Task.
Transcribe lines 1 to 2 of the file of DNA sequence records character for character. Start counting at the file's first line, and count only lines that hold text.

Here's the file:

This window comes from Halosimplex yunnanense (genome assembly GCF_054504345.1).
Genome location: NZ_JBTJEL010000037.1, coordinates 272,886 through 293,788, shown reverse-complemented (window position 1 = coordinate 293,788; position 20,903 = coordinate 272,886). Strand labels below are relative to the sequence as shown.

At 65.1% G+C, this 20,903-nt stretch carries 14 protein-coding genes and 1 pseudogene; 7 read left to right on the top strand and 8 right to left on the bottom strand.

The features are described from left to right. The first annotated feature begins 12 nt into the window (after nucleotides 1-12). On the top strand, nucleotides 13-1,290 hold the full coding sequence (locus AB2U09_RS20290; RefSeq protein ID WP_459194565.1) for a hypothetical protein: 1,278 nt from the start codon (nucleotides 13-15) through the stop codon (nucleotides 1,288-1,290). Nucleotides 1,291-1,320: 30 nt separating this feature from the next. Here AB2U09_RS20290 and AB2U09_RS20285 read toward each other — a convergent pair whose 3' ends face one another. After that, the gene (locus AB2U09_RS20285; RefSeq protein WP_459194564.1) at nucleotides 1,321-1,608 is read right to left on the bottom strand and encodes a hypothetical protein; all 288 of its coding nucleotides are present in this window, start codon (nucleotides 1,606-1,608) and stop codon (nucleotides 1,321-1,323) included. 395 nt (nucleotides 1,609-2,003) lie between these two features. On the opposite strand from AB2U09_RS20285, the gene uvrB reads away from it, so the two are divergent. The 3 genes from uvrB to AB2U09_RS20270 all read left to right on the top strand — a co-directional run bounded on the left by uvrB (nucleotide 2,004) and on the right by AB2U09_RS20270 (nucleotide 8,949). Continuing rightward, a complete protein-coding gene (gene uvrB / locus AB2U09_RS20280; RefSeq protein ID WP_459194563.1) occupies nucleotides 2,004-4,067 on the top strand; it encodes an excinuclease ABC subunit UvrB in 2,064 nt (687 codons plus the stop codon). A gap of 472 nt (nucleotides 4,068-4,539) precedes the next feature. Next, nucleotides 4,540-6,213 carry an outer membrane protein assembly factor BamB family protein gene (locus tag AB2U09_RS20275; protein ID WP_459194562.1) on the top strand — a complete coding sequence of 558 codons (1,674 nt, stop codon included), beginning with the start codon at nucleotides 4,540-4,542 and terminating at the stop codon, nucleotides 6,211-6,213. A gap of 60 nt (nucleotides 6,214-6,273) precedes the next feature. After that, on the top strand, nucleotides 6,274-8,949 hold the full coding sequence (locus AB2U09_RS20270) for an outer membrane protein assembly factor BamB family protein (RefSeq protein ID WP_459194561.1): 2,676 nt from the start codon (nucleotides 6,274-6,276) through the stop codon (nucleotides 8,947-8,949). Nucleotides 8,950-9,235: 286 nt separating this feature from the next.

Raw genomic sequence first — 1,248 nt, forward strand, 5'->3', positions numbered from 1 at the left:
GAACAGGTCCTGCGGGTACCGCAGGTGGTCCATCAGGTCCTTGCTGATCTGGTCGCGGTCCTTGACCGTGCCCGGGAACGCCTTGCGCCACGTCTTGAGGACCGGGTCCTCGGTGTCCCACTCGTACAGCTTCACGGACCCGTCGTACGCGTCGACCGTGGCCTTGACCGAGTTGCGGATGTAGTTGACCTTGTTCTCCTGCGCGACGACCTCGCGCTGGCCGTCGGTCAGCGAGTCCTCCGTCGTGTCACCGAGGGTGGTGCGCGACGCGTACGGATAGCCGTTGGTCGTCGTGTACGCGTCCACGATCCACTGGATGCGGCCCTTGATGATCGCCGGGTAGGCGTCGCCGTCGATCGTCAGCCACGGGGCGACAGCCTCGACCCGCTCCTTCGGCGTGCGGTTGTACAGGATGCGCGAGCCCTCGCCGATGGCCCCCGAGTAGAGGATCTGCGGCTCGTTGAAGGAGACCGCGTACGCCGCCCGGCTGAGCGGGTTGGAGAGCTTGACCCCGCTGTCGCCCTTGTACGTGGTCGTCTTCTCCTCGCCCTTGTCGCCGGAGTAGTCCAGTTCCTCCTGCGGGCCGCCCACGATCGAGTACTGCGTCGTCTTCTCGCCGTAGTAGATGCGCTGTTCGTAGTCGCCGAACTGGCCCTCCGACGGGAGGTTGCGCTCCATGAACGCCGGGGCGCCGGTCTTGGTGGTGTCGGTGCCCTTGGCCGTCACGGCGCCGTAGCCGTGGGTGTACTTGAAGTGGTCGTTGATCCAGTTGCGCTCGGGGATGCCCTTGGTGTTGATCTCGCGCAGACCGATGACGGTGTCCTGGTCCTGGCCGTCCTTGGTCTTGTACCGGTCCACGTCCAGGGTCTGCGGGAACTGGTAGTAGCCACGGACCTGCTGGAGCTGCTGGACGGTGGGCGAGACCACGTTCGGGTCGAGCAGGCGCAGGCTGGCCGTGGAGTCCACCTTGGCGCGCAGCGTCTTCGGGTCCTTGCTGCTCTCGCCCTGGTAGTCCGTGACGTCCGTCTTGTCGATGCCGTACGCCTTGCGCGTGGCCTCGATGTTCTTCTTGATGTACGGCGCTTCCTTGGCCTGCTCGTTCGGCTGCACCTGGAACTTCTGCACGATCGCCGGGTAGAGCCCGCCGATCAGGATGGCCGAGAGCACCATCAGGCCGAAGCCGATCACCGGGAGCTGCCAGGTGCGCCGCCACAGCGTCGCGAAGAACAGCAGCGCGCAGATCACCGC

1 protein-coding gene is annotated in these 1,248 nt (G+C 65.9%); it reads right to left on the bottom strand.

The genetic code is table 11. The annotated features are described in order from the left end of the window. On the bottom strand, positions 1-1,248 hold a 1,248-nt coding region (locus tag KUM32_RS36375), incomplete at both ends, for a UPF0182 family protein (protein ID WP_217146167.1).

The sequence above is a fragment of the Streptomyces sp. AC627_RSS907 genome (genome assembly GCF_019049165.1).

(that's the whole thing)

This window comes from Halosimplex yunnanense (genome assembly GCF_054504345.1).
Genome location: NZ_JBTJEL010000037.1, coordinates 272,886 through 293,788, shown reverse-complemented (window position 1 = coordinate 293,788; position 20,903 = coordinate 272,886). Strand labels below are relative to the sequence as shown.